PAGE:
2. negligence: The disinclination to seek reliable sources of information about important news events.
    3. wooden-headedness: The inclination to believe what we want to believe regardless of the facts.
    4. shortsightedness: The support of public policies that are mutually contradictory, or contrary to the country's long-term interests.
    5. bone-headedness: The susceptibility to meaningless phrases, stereotypes, irrational biases, and simplistic diagnoses and solutions that play on our hopes and fears.
    Which would help explain why during poll calls, when voters tell me that "energy & the environment" is their top concern this election cycle, they're voting a straight Republican ticket.

    Sunday, June 08, 2008

    Hegemony is the enemy

    At the National Conference for Media Reform, Bill Moyers is sparking, as always, incredible dialog on the media's responsibility for our current political situation. Now comes Paul Rosenberg to say that Republicans are not the enemy in November (they're "a pathetic wreck"). It's hegemony, led by the corporate media:
    In the 1990s, the media led the charge to depose Bill Clinton. As Gene Lyons meticulously documented in Fools for Scandal: How the Media Invented Whitewater, the New York Times and Washington Post persistently, repeatedly, and egregiously misreported virtually every major aspect of the so-called "Whitewater scandal." When that failed, and the Monica Lewinsky scandal emerged in its place, dozens of leading newspapers editorialized that Clinton should resign. Sixty percent of the American people disagreed, but they couldn't get a word in edgewise-which is where, when and how was founded.

    In contrast, George W. Bush has not merely subverted the most central aspects of our constitutional order with his dictatorial theories of unchecked executive power, he has shredded the Magna Charta as well as the Constitution, and yet the media persists in lying that only the "loonie left" thinks that there's anything amiss.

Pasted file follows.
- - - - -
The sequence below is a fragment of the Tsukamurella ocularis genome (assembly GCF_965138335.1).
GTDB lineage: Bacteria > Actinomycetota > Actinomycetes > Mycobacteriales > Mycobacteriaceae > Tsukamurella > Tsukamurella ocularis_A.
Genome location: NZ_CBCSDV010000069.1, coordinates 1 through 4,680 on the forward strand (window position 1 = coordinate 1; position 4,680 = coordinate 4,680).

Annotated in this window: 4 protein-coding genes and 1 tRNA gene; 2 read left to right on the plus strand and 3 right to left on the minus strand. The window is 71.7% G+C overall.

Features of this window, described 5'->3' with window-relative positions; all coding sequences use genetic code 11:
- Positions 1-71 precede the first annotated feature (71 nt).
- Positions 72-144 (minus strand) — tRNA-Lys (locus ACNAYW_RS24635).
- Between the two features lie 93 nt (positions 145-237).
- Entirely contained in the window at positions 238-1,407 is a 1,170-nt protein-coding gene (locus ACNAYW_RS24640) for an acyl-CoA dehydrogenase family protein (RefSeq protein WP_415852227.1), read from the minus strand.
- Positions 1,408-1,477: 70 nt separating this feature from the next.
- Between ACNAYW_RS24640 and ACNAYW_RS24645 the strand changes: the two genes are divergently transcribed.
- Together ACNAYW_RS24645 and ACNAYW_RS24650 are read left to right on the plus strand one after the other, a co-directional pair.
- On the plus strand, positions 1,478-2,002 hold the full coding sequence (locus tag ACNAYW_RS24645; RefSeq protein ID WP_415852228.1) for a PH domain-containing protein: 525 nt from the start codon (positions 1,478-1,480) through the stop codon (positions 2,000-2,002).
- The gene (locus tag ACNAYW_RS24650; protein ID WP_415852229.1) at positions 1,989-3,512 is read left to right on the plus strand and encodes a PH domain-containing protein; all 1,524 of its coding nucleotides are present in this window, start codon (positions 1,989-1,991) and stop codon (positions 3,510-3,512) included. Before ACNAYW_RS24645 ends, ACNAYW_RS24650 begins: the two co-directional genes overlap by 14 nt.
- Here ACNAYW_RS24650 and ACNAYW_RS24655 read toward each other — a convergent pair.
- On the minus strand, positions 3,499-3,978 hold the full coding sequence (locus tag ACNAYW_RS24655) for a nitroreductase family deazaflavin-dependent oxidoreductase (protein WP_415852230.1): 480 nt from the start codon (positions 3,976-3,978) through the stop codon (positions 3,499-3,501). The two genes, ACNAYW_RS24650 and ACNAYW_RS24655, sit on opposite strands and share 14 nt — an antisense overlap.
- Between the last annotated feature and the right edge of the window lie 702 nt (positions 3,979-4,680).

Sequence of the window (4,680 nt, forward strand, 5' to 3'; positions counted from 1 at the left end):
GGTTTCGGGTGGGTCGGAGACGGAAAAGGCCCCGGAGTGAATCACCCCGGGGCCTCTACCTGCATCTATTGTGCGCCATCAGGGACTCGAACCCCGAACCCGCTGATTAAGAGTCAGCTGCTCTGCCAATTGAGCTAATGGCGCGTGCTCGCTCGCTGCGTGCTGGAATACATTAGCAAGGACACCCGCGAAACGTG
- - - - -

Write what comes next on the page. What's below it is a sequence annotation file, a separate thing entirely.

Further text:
That's hegemony for you.
    Read the whole thing here. And don't miss the great aikido ambush journalism video at Crooks & Liars.

    Wednesday, May 28, 2008

    Why we liked Ike

    Steve Clemons at The Washington Note has published a collection of Eisenhower quotes so thoughtful it makes you almost long for the 50s... Very worthwhile reading. Go here for the full set. Here's a sample:

    If you want total security, go to prison. There you're fed, clothed, given medical care and so on. The only thing lacking. . . is freedom.

    -- Dwight D. Eisenhower

    In most communities it is illegal to cry "fire" in a crowded assembly. Should it not be considered serious international misconduct to manufacture a general war scare in an effort to achieve local political aims?

    -- Dwight D. Eisenhower

    May we never confuse honest dissent with disloyal subversion.

    -- Dwight D. Eisenhower

    Only Americans can hurt America.

    -- Dwight D. Eisenhower

    The problem in defense is how far you can go without destroying from within what you are trying to defend from without.

    -- Dwight D. Eisenhower

    When people speak to you about a preventive war, you tell them to go and fight it. After my experience, I have come to hate war.

    -- Dwight D. Eisenhower

    Saturday, May 24, 2008


    Senator Clinton writes to say,
    "Thank you for your message. I have received thousands of emails from people all over the country. Your comments are very important to me and I am excited that so many people are joining our conversation about how to change the direction of the country." She suggests that I volunteer, donate, become a Hillraiser, or otherwise get involved in the campaign. She thanks me again for my interest.

    To which I answer:
    I'm not interested in joining Team Hillary. You obviously didn't read my comments. I want Senator Clinton to drop out of the race - gracefully and now, please - before she does any more harm to the Democratic Party. Don't send me chirpy emails. Just do what's right and fold up this campaign immediately.

    A Disgusted Former Hillary Apologist

    Senator Clinton, I am a white woman over 50, a loyal Democrat, who has defended and admired you for years. But because of the campaign you have run, I now despise you. This latest musing about RFK's assassination is merely the latest outrage in a long line of slurs, innuendo, personal attacks, vote suppression tactics, and whining. So here's my suggestion:
    You will not be the nominee. You will not be selected as VP. 2012 is now out of reach for you. Stop tearing down Senator Obama to no purpose and hardening your supporters' opposition to him. We can all see through your desperation. The country is ashamed for you. Salvage what little reputation you have left.